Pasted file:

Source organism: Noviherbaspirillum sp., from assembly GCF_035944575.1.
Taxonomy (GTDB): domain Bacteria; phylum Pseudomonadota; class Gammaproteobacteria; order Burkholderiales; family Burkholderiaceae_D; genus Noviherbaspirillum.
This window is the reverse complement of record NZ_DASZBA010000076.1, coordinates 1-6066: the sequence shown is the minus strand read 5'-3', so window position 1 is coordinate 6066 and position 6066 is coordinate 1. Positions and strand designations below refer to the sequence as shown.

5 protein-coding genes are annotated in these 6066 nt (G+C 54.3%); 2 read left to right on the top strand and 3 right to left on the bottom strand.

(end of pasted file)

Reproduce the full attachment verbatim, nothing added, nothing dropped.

Source organism: Noviherbaspirillum sp., from assembly GCF_035944575.1.
Taxonomy (GTDB): domain Bacteria; phylum Pseudomonadota; class Gammaproteobacteria; order Burkholderiales; family Burkholderiaceae_D; genus Noviherbaspirillum.
This window is the reverse complement of record NZ_DASZBA010000076.1, coordinates 1-6066: the sequence shown is the minus strand read 5'-3', so window position 1 is coordinate 6066 and position 6066 is coordinate 1. Positions and strand designations below refer to the sequence as shown.

5 protein-coding genes are annotated in these 6066 nt (G+C 54.3%); 2 read left to right on the top strand and 3 right to left on the bottom strand.